Ms. Coccia again followed the tradition of asking the floor to consider the issues. She considered that the Democrats have been the voice of the oppressed and that we can’t “ignore the blatant reality” of people living on the minimum wage. Mr. Schafer, instead of addressing Ms. Coccia, jumped back a few speeches to Sgt. Edgar, saying that the Democrats will only fix their party if the Republicans “make the Democrats angry.” Ms. Grace was already angry though, and asserted that we have the duty to affirm policies that we believe in, not be strategic—naturally the pro-choice issue was on top of her list. Mr. Mazzara gave us a rundown of the debate, describing it as a “clustercuss of a debate” in which we debated Congress—a group with “a lower approval rating than Nickelback.” Mr. Mazzara also noted that we have been debating about two awful groups, neither of which are capable of making chance and we are asking them to represent the people—the ones that “don’t know what they want.” Mr. Wang closed the floor on a more serious note, however, entreating us to stop talking the politics and start talking about the issues—and only the Democrats can be agents of change for the underrepresented.
Mr. Naft then began his extremely short keynote (timed to 5 minutes, ladies and gentlemen). He wished that there were more actual pro-Republican speeches and fewer abstentions or pro-Democrat speeches in disguise. He defended his party on the basis that the religious right is not defining of the Republicans because most of them are moderates. Mr. Naft hypothesized that to have a unified Congress means that if the Democrats win the presidency there will have to be compromise. Finally, he brought up the 14th Amendment and proclaimed that a fetus is a person and, as such, needs to be protected.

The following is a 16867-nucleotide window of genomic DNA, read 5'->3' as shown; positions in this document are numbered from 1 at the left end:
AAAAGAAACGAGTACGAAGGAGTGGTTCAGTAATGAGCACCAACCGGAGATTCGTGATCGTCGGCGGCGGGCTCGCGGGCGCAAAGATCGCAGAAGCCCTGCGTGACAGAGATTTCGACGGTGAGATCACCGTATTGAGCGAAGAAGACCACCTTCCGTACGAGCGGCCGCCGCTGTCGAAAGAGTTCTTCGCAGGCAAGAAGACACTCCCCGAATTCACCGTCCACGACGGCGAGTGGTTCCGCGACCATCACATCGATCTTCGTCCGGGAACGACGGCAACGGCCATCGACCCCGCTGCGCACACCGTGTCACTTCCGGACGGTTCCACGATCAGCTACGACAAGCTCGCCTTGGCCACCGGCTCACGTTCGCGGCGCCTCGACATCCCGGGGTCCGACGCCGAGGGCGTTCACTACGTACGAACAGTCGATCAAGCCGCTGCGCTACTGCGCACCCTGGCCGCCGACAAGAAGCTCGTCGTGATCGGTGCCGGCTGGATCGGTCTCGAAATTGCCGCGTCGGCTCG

Mr. Harden followed Mr. Naft’s very…loud speech with a few quieter words. He called the Republican’s version of compromise the Budget Crisis of 2013 and declared that the Republican Party is undergoing a Civil War, noting that “establishment Republicans have been hijacked.” Finally, Mr. Harden suggested that a divided Congress is like a game of Chicken, where “both sides will shoot.” To vote for the Republicans is to vote for extremists he explained—the Democrats are the only coherent and cohesive party.
And, after quite a rousing debate, the floor divided in favor of the Democrats, with a vote of 23-8-28.